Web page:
D.C.'s Top 50 Women In Tech List 2016

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Marilyn-Crouther Renee-Wynn Sue-Gordon Donna-Dodson- Amy-Northcutt
WOMEN ON THIS PAGE

Marilyn CroutherSenior Vice President and General Manager, Public SectorHewlett Packard Enterprise

"If you dwell on the bad, you never, ever get to a point of greatness.”

Marilyn Crouther leads the U.S. public sector business within Hewlett Packard Enterprise, where she oversees a team of thousands of people who work with defense, intelligence, civilian and state-level agencies.

Late last year, tech giant Hewlett-Packard split into HP Inc. and Hewlett Packard Enterprise. In her role at the newly launched HPE, Crouther said she’s focused on helping organizations prepare for the emerging digital age — and from HPE’s perspective, that means concentrating on four key areas: transforming to a hybrid infrastructure, protecting the digital enterprise, using data to make decisions and ensuring the workplace is efficient.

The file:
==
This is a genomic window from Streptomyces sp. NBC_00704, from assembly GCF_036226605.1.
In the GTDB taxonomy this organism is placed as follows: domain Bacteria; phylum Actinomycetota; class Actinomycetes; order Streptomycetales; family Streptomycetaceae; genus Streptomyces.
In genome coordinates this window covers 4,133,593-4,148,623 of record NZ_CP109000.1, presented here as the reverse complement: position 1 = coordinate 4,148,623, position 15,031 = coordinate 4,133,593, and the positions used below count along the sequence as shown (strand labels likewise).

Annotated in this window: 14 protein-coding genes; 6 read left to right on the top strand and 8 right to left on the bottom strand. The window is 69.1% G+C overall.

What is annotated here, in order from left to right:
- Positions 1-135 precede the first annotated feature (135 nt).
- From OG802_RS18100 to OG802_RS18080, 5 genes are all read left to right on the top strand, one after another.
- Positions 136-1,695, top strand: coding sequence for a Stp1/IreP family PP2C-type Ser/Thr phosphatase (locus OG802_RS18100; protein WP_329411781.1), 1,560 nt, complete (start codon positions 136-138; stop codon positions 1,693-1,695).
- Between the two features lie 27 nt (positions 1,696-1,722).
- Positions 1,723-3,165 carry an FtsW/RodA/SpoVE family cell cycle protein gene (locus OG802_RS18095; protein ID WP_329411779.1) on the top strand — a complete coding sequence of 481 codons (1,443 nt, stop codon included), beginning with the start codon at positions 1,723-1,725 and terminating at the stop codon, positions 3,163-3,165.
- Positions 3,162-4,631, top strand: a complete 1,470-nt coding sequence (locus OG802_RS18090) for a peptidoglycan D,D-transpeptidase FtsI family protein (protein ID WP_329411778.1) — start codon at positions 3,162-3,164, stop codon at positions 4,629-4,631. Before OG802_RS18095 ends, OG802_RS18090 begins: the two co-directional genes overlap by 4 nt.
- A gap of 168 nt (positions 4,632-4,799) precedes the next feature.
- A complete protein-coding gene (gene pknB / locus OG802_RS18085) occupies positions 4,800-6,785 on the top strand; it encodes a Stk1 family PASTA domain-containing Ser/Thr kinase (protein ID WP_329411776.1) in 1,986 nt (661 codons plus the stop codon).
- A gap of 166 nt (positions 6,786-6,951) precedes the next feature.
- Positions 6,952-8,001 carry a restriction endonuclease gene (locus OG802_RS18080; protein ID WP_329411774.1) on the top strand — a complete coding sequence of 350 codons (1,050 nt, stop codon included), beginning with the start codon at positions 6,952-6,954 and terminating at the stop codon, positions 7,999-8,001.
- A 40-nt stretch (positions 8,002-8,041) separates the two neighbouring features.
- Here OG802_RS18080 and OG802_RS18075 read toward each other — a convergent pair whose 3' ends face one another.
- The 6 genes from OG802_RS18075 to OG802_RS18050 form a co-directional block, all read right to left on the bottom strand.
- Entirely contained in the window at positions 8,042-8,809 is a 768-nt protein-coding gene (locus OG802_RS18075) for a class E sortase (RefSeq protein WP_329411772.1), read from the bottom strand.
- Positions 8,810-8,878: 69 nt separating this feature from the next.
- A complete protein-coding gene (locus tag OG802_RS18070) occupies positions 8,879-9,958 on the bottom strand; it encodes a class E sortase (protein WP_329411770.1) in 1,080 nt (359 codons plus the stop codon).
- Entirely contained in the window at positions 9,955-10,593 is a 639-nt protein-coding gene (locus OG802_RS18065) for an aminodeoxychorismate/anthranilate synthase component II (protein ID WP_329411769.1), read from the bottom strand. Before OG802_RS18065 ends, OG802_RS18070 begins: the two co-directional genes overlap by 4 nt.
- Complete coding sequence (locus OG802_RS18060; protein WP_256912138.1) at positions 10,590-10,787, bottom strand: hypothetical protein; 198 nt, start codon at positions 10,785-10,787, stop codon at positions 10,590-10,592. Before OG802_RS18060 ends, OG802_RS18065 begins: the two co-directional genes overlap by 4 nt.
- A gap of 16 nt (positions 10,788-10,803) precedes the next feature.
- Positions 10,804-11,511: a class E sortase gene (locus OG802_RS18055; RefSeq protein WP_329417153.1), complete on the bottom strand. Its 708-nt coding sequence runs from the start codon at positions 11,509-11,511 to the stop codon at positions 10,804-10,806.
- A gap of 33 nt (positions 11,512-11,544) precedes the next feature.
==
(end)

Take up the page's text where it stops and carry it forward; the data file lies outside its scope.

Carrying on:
What's the biggest challenge you've faced in your career?

I always struggle with this question because I choose to think about the way ahead as opposed to the last challenge I’ve had to overcome.

I don’t want to be Pollyannaish. But for me, nearly every challenge has been turned into an opportunity. In my experiences, I take the good and the bad and use them as lessons learned. I then ask: What could have been done better? For me, every challenge gives me the opportunity to figure out how to achieve a greater outcome.

If you dwell on the bad, you never, ever get to a point of greatness. I’d like to say that I don’t have a specific challenge that stands out because I’ve managed to convert those into opportunities and try to figure out a way to keep moving along the path of delivering better outcomes.

What advice do you have for young women pursuing a STEM career?

I would say to use every opportunity to learn something new and not to get boxed into a specific area.

I started out as a math-computer-science major — and switched to accounting. It was probably the best thing in the world because I love math and statistics and information technology  — and the business part of it is so dynamic. Little did I know that all those things would be very beneficial to me in my current career.